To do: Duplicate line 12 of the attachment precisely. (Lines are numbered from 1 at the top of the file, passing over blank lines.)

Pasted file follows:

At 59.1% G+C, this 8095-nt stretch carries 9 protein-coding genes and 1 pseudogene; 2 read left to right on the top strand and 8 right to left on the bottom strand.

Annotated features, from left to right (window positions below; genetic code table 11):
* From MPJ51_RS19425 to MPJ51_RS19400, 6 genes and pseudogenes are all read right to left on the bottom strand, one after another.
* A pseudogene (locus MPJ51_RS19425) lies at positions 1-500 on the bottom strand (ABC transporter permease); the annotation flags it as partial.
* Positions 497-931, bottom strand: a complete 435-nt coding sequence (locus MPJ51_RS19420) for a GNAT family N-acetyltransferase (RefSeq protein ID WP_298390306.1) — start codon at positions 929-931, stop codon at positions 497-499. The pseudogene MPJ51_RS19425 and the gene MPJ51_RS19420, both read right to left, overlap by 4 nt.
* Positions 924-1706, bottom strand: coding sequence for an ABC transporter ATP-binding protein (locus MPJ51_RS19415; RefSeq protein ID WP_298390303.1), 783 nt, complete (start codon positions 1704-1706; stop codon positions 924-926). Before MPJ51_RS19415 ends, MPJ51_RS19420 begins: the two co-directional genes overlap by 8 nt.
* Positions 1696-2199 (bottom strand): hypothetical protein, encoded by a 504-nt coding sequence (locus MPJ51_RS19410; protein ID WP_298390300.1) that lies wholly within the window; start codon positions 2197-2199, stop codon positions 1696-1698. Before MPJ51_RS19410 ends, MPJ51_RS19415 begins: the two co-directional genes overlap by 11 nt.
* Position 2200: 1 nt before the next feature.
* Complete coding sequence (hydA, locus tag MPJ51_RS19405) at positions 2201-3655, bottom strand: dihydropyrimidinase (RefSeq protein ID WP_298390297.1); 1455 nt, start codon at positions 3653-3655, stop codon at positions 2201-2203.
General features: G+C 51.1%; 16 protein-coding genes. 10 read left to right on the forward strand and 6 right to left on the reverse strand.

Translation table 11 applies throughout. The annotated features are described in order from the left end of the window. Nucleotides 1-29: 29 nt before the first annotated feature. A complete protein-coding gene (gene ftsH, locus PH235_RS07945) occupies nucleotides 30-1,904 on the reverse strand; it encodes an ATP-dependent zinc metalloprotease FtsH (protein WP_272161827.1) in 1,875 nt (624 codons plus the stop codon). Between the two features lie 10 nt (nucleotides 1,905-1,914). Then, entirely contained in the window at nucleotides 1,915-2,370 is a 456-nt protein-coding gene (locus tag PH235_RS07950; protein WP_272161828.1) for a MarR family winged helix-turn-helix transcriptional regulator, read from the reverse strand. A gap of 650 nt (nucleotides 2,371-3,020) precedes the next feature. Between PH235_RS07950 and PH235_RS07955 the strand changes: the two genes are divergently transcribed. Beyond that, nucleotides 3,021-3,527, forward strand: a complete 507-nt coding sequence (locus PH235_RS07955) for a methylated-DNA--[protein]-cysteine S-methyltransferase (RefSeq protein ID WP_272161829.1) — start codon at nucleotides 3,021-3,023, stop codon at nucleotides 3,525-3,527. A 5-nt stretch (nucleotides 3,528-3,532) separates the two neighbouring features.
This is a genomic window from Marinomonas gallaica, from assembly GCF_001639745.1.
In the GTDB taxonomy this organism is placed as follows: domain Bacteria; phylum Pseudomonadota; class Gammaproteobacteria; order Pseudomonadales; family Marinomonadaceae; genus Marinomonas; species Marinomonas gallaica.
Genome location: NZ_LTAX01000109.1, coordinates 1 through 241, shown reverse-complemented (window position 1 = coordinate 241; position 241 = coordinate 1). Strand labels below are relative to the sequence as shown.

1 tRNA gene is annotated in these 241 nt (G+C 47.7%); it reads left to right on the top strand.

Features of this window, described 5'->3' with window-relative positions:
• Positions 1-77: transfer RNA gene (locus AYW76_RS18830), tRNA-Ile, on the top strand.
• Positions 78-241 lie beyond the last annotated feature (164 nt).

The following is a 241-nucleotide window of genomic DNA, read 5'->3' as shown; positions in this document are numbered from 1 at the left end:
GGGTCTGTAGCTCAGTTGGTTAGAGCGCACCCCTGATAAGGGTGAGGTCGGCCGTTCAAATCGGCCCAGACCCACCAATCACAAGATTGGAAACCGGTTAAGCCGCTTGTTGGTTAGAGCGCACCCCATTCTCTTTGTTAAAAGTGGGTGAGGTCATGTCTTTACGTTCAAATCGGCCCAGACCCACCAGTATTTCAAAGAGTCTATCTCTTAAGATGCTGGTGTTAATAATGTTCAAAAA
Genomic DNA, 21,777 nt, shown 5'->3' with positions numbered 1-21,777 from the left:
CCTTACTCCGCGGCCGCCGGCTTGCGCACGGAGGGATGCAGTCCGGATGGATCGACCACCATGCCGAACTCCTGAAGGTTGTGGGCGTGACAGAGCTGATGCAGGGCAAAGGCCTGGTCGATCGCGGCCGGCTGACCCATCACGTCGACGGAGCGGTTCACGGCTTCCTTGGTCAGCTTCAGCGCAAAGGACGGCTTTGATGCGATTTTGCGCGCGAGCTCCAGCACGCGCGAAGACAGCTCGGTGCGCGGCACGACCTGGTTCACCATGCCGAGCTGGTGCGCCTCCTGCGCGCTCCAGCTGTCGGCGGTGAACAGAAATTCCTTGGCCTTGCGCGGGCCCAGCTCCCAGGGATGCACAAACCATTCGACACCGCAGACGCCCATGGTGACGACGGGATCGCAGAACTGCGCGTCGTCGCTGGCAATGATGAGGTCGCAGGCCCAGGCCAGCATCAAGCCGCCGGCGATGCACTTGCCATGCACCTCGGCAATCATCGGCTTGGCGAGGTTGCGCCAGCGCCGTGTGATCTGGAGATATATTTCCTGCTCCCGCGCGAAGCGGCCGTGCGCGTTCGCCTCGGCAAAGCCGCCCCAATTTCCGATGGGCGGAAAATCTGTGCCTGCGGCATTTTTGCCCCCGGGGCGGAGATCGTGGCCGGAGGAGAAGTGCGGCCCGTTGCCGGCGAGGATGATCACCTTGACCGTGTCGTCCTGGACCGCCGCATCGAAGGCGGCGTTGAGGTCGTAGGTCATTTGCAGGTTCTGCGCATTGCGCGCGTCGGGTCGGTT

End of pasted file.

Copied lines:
This is a genomic window from Marinomonas gallaica, from assembly GCF_001639745.1.